As studies continue to show that the use of US in the ED helps to improve the clinical assessment of patients presenting with shock [29-30], medical students will require formal instruction in its use. Through this curriculum, all fourth-year medical students at the study institution received instruction on how to utilize US to guide their resuscitation during the initial stages of treatment for a patient presenting with shock. Additionally, they received the opportunity to participate in a hands-on skills session to consolidate and practice what they had learned.

The average incoming intern score of 47.4% on our validation test (21.0% lower than the resident and attending score) provides further evidence that knowledge regarding the initial management of shock is lacking among interns beginning residency. This identifies a potential need for a curriculum aimed at fourth-year medical students prior to beginning residency. Given that most interns will take care of patients in shock and must be prepared to do so on the first day of residency, according to the EPA 10 [27], it is important that all students in medical school receive formal instruction on volume assessment prior to graduating.

Our didactic successfully provides a way to close this gap in knowledge. Scores on the pre- and post-test improved by 20.8% after the curriculum, which was a meaningfully significant increase in knowledge (a Cohen’s d effect size of 0.9 is considered large). This provides evidence that our didactic was an effective learning session.

Additionally, survey results indicated a very high score in the overall level of learner satisfaction. Nearly all (96-97%) of the students who went through the curriculum felt that it was a worthwhile addition and that future students should receive the curriculum. Importantly, a large number agreed that they learned information they would not otherwise have been taught in medical school, showing that the didactic may be a valuable addition to the curriculum.

To our knowledge, no other study has been published which incorporates the US evaluation of volume assessment into the medical school curriculum, such that all medical students receive the lesson. Our study showed that it is both feasible and worthwhile to include this didactic in the medical school curriculum.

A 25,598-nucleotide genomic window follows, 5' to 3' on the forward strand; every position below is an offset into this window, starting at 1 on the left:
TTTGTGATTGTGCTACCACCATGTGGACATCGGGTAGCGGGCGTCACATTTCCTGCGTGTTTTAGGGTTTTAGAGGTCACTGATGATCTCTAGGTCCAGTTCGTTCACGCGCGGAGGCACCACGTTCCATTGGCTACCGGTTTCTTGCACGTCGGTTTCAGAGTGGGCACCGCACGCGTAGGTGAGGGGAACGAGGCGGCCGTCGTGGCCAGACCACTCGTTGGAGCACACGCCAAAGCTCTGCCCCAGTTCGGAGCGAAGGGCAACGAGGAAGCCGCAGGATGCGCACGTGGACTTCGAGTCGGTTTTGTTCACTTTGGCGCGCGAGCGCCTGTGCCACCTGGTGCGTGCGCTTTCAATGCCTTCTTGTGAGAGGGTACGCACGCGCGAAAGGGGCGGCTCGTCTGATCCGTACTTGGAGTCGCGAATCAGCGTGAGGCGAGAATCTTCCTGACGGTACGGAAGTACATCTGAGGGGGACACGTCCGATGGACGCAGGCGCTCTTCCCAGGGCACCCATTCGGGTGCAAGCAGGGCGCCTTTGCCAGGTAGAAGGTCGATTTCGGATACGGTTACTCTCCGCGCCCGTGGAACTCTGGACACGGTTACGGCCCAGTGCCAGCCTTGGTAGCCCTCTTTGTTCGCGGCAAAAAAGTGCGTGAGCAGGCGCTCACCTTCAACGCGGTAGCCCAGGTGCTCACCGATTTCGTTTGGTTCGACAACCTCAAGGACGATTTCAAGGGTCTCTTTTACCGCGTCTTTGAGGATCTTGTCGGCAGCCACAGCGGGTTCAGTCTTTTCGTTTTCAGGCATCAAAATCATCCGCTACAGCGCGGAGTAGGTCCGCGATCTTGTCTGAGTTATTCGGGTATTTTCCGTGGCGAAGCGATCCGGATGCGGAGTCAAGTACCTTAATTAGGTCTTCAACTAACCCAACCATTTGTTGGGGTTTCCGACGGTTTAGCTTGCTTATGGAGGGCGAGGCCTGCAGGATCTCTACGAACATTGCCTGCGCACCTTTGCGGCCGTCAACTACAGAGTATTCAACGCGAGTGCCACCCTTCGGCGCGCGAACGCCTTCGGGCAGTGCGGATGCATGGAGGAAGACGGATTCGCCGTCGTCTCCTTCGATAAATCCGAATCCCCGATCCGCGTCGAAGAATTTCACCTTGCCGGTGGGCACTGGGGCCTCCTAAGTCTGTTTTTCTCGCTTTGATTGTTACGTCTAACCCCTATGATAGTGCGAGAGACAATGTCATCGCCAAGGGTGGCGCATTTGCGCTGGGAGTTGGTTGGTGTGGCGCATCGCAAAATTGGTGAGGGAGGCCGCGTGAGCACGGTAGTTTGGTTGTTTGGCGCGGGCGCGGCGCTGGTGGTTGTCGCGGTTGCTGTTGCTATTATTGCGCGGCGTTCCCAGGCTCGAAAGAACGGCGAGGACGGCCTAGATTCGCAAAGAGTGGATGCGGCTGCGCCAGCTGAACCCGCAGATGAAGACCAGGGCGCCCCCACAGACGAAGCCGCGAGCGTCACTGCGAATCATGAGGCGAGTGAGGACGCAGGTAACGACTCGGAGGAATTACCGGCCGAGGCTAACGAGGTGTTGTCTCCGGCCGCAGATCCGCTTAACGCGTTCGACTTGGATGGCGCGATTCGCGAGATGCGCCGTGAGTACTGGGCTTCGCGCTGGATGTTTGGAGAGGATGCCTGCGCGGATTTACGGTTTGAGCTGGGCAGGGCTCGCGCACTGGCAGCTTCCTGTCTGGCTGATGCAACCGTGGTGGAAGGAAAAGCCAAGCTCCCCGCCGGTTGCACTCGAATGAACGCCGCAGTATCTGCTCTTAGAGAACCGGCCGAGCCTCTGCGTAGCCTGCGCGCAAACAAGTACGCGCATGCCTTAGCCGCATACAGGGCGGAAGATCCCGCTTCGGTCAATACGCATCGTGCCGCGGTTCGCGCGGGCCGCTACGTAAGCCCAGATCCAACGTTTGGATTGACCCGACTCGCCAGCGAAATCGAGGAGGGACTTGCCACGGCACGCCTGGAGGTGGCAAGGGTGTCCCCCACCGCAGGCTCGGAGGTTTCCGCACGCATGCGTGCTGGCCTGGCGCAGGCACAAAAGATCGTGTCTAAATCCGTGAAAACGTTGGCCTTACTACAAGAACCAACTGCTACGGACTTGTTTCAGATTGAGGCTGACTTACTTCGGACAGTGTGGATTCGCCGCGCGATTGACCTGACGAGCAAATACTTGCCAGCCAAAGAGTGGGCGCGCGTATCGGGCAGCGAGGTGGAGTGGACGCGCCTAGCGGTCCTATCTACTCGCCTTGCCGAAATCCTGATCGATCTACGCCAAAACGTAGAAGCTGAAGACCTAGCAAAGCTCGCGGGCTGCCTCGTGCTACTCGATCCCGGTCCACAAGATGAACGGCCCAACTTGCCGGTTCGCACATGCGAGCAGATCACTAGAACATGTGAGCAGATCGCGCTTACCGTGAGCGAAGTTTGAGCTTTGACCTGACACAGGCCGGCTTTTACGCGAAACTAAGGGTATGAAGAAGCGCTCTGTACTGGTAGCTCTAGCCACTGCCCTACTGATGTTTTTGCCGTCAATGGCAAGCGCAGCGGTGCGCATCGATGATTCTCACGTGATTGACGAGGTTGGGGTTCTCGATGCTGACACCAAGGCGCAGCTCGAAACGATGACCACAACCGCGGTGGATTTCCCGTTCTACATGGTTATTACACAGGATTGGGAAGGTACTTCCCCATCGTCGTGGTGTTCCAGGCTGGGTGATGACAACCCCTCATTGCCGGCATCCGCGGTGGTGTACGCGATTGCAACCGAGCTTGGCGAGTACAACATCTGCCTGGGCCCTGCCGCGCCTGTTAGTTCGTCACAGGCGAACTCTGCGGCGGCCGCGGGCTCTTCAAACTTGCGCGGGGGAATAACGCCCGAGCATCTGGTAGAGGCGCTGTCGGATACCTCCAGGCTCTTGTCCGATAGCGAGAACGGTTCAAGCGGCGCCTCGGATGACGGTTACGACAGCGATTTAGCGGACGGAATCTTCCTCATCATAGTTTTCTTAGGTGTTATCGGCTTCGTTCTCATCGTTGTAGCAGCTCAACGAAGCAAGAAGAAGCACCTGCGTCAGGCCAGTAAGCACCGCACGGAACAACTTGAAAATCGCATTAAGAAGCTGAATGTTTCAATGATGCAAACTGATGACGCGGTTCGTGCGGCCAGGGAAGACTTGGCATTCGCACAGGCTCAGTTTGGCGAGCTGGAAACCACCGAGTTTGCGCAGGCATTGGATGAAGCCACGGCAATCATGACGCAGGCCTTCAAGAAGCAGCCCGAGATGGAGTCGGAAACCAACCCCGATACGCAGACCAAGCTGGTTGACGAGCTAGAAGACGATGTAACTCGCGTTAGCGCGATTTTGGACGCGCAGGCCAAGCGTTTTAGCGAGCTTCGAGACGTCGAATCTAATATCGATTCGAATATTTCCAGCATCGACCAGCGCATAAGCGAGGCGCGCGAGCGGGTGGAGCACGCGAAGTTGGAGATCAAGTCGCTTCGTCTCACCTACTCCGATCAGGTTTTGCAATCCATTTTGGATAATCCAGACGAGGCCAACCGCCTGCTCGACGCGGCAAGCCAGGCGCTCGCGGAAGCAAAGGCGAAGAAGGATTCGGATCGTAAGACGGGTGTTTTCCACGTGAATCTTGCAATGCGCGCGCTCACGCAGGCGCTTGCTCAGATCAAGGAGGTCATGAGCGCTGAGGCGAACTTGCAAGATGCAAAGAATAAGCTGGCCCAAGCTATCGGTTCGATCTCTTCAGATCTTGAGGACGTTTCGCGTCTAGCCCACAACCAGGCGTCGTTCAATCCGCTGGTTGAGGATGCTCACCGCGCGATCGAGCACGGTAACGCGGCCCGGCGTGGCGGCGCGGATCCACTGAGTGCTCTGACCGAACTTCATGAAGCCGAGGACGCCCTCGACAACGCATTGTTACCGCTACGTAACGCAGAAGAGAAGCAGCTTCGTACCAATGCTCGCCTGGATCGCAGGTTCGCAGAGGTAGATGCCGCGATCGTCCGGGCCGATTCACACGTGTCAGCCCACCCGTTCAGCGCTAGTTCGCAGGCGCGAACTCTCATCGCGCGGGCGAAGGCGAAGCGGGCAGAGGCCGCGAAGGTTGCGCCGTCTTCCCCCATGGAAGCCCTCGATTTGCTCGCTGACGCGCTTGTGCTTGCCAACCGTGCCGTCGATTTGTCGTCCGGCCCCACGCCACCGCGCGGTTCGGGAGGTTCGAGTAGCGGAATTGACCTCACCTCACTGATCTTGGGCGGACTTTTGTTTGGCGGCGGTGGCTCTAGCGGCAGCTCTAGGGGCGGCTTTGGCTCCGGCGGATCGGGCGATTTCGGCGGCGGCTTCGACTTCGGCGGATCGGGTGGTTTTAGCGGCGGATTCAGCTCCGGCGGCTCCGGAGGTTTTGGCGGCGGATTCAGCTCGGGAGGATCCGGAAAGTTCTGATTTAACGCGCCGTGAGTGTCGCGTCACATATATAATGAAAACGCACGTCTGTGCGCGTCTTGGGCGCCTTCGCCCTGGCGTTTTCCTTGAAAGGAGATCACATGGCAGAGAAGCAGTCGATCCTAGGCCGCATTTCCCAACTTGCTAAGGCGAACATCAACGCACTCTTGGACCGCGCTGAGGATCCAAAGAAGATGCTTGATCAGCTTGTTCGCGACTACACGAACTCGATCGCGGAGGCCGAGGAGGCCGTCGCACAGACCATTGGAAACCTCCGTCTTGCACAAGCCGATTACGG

This study does have limitations. First, we did not determine competency or retention of skill in the clinical setting – the third level of Kirkpatrick’s model for curriculum evaluation. Our didactic does, however, provide the foundation of knowledge for students to begin practicing this valuable skill (Level 2 of Kirkpatrick’s model). Secondly, since we were unable to compare results to a control group, although we showed the effectiveness and feasibility, we cannot say whether this intervention is superior to any other. Next, the participants in this study only included students from one medical school and may not represent the fund of knowledge or sentiments for students from other medical schools. We plan on addressing these three limitations with future studies. Finally, the survey determining learner satisfaction was anonymous but could be subject to a sponsor bias – there was no funding for this study; however, the students may have wanted to support the study’s results.

Conclusions

According to the AAMC’s EPA 10, all residents should be able to recognize an unstable, hypotensive patient and implement a care plan on the first day of residency. Our didactic helps to achieve this goal by increasing students’ readiness to manage a patient with shock and could add significant value to their education.


References

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Appendices

Appendix 1: Learner Satisfaction Survey

Course Evaluation Survey

1)      Strongly disagree

2)      Disagree